Two major American Kashrus organizations, the Orthodox Union and the Chicago Rabbinical Council, maintain that Rav Yaakov Kaminetzky’s leniency would not apply anymore. They explain that because many of the other ingredients in toothpaste are easily ingestible and the non-food abrasive does not directly outweigh the non-kosher glycerin, Rav Yaakov would no longer say that a simple majority against the glycerin is sufficient.

One might cogently advance a different approach. Although the direct ratio of abrasive to glycerin has greatly changed, toothpaste is still fundamentally a non-food. The addition of even a small amount of silica, a mineral rock, should still warrant categorizing toothpaste as a non-food item. Since it is a non-food, it would governed by Rav Yaakov Kaminetzky’s principle that in non-foods a simple majority outnumbering non-kosher is enough to permit it. The abrasive and halachically neutral ingredients in toothpaste together may be considered a simple majority against the glycerin, rendering all toothpaste kosher.

Which Tube To Use?

In conclusion, toothpaste is a non-food, which still might be rabbinically prohibited. Yet, there are at least two reasons to permit toothpaste even if it contains animal glycerin:

  • One does not swallow toothpaste but expectorates it. In the view of the Pischei Teshuva one may put a non-kosher non-food fully into his mouth. Yet, the Nodah B’Yehudah disagrees because one will inevitably swallow some.
  • Toothpaste itself has a simple majority of kosher ingredients that can nullify the glycerin. Although the usual proportion that is necessary to nullify non-kosher taste is 60:1, Rav Yaakov Kaminetzky maintained that in non-food items a simple majority is sufficient.

Whichever toothpaste you use, I hope you have a lot to smile about!

What’s Black and White and Read All Over?

Is anything really “simply stated?”

“Don’t shoot the messenger!”

“It’s not my fault. I just work here!”

Life experiences might have demonstrated to you that when someone says those excuses, he is usually slithering out of his own responsibility. Curiously, for the ill-fated spies that went to explore the Land of Israel, that claim seems to have had veracity. The Jews in the wilderness, led by Moses, had dispatched them. The spies were deployed to research and report the physical nature of the Land of Israel and how easy or difficult it might be to conquer its inhabitants. When the scouts came back, they reported truthfully. They described the land as bountiful and its residents as strong, formidable opponents who were battle-ready. When the Jews assimilated the account of the fortitude of the Canaanites, they felt dejected and hopeless. They mourned their lot and dreaded fighting battles for Israel that they might lose.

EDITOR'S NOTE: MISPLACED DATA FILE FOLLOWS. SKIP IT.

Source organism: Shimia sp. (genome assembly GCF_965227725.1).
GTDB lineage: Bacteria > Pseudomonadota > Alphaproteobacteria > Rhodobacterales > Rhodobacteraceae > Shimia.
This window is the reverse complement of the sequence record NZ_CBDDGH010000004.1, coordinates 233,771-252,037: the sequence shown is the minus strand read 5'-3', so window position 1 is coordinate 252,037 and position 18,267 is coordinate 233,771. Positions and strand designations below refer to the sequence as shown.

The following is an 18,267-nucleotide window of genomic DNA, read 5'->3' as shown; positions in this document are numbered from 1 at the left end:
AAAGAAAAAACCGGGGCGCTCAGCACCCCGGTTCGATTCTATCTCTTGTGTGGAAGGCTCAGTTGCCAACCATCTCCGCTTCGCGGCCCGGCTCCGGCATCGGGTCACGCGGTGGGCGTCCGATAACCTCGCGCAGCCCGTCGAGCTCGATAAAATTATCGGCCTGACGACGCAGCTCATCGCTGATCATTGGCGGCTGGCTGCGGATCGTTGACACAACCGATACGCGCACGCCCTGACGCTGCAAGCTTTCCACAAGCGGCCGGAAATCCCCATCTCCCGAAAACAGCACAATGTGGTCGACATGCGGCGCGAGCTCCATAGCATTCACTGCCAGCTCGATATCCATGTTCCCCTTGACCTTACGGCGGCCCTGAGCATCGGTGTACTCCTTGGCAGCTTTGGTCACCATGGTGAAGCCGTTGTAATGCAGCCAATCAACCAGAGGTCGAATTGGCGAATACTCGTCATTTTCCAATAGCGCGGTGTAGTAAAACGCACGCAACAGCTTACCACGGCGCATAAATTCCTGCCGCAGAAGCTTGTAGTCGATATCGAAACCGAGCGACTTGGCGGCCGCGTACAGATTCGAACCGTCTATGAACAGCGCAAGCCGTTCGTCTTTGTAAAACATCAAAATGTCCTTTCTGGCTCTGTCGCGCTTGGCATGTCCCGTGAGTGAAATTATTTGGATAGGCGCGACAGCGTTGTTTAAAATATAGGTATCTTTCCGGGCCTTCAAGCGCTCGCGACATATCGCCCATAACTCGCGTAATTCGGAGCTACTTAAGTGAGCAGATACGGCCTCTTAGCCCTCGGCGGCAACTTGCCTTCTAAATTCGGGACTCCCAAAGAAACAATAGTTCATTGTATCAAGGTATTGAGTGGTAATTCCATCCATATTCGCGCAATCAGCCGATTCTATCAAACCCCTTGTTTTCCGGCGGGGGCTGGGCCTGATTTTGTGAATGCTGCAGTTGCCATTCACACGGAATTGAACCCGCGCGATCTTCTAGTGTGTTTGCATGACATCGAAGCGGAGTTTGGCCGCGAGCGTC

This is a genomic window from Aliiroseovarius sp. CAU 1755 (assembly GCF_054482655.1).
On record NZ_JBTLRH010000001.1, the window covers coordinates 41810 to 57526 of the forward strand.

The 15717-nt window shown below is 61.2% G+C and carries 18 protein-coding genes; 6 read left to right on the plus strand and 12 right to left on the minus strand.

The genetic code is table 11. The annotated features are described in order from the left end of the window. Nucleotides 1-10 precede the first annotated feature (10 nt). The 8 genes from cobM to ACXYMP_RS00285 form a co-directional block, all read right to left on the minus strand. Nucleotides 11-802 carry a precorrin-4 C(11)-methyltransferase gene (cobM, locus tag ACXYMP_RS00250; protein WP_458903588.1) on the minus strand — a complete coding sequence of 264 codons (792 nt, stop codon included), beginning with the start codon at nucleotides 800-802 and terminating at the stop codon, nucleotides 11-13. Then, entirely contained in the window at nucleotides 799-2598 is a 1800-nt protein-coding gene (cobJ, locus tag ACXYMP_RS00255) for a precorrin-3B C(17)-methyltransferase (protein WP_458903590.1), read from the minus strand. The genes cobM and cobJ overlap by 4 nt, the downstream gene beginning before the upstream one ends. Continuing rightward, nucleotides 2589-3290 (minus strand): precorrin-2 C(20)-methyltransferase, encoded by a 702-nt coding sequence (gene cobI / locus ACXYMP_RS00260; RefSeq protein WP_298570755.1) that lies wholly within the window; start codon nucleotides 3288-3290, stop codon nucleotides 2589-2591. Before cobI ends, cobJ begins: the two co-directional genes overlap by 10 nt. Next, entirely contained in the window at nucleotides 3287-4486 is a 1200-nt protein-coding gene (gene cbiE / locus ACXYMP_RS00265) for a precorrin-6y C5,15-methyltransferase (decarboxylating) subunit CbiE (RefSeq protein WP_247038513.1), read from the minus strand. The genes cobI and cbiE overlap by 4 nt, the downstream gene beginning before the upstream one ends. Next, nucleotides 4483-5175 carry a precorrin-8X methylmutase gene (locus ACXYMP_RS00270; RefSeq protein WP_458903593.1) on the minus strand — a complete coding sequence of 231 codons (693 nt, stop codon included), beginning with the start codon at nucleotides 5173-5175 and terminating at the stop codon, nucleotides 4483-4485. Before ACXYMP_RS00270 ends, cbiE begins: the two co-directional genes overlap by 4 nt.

G-d punished the Jews for being fickle and having lack of faith. Surprisingly, the spies got penalized too. Something appears unfair. The Jews’ outlandish behavior demonstrated that they were skeptical of Divine assistance. Why were the spies punished? They reported back what they saw. Don’t shoot the messengers!

This question has been addressed and readdressed by commentators through the ages. The Ramban advances an extraordinary approach. At first, the spies faithfully reported facts back to the Israelites. They described the agricultural abundance of Israel and its succulent fruit. They also related truthfully that the current inhabitants were strongly armed and well prepared for battle. Their description was not only truthful, it was responsible. It was their job to report about the land and its people, and they did as they were charged.  The spies would have been negligent if they omitted the description of the Canaanite nations as robust and substantial. They conveyed the information as they saw it. Yet, the foible of the spies was the word that they added to their communication: “efes,” which means “zero,” zero chance and zero possibility. They added that they saw no odds for the successful conquest of Israel. “No way!” they exclaimed. “The nations that are there are too strong.” The spies conveyed to the Jews that they had absolutely no opportunity to ascend to Israel.“ It is impossible to enter the Land!” they proclaimed. “Disregard any previous positive information. There is absolutely no possibility that we will succeed.”

According to the Ramban, the spies were culpable for simplifying their situation. They took a complex reality and saw it as binary. If the question was, “Can we succeed or not?” the answer the spies gave was a resounding “No, not a chance!” The fundamental error of the spies was that they did not allow themselves to see ambiguity and complexity. For them, the situation was black and white. The case was open and shut.

A more truthful response would have taken into account the components of the situation. They might have considered the different aspects of their combat. They might have posited, “The current inhabitants are strong. We also have an army. We have a large population. We might need to devise strategic methods to fight. We have Divine protection. G-d has provided miracles for us during our Exodus.” They did not allow themselves to see the equation as complex. Instead, they looked it at with a simplistic vantage, “The enemy is robust, so we can’t succeed.”